The body of Mrs. Jewel Smith Rodgers. beloved wife of Mr. Chas. Rodgers, of Galveston. was brought here Friday morning, and in the afternoon of same day was laid to rest in the cemetery at Live Oak. a few miles from Weimar. Rev. J.. H. Hall, local Baptist minister, officiating in the presence of a large gathering of mourning relatives and friends.
Mrs. Rodgers is survived by her husband, Mr. Chas. Rodgers, two children, Marvin and Dorothy, six brothers and two sisters, all of Missouri, except one residing at Barker, Texas. Mrs. Rodgers was born Feb. 9. 1904. and died Aug. 20. 1929. She was a member of the Christian Church. Her husband is a son of the late David Rodgers, who lived in this section for many years, later removing with his family to Galveston.
Our heartfelt sympathy goes out to her bereaved ones.
Weimar Mercury, August 20, 1929, page 1
Lester G. Rodgers
News of the above tragic happening reached Weimar citizens about 9 o’clock Thursday right, and sent a thrill of horror into their hearts. We have copied above from the Beaumont Enterprise, which paper had the most graphic report of the accident of any that we have seen. [See page one of Weimar Mercury, January 29, 1932]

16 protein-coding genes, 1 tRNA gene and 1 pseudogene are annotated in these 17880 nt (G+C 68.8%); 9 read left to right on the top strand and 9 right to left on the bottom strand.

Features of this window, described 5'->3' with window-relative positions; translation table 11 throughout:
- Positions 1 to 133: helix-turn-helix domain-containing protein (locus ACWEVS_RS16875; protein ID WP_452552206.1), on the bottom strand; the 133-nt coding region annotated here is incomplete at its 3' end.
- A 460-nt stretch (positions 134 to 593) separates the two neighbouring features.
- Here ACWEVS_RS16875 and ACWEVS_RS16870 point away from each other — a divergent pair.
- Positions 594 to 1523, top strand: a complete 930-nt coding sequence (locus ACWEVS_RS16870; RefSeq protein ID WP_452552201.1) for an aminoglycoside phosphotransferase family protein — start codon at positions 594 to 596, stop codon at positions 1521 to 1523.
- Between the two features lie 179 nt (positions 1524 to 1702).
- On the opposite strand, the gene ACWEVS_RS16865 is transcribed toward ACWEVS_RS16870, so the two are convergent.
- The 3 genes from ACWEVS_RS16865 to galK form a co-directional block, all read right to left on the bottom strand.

The remains of young Rodgers were brought here early Saturday morning and that afternoon were conveyed by hearse and wagon to the Live Oak Cemetery southeast of Weimar for interment. Due to terrible condition of roads, it was impossible for the hearse to negotiate the distance from the highway to the cemetery, hence use of the wagon. It was also necessary to repair the roads in several places before vehlcles of any kind could traverse them. Despite the many hindrances the funeral was largely attended, as this young man was one of the most popular and highly regarded of any that ever lived in this section. Deep sorrow was in evidence on every face as the body of the young man was tenderly laid to rest in the Live Oak Cemetery.
Lester P.[sic] Rodgers was born and raised in the Live Oak community. He was a son of Mr. and Mrs. W. A. Rodgers, respected residents of Live Oak. Ambitious, the young man early m life came to Weimar to attend our Weimar High School, working his way through, with what assistance his parents could render him. He roomed and boarded at the home of Mrs. Sallie Chandler during his stay here. He graduated with distinction, and afterward secured certificate to teach school, which profession he adopted as his life's calling. He was elected principal of various schools, where he served with satisfaction and distinction.
The last school he served was the one at Winnie, and here we are told be gave the utmost satisfaction to both patrons and pupils. Deeply interested in athletics, he had organized a fine basketball team, and this team on that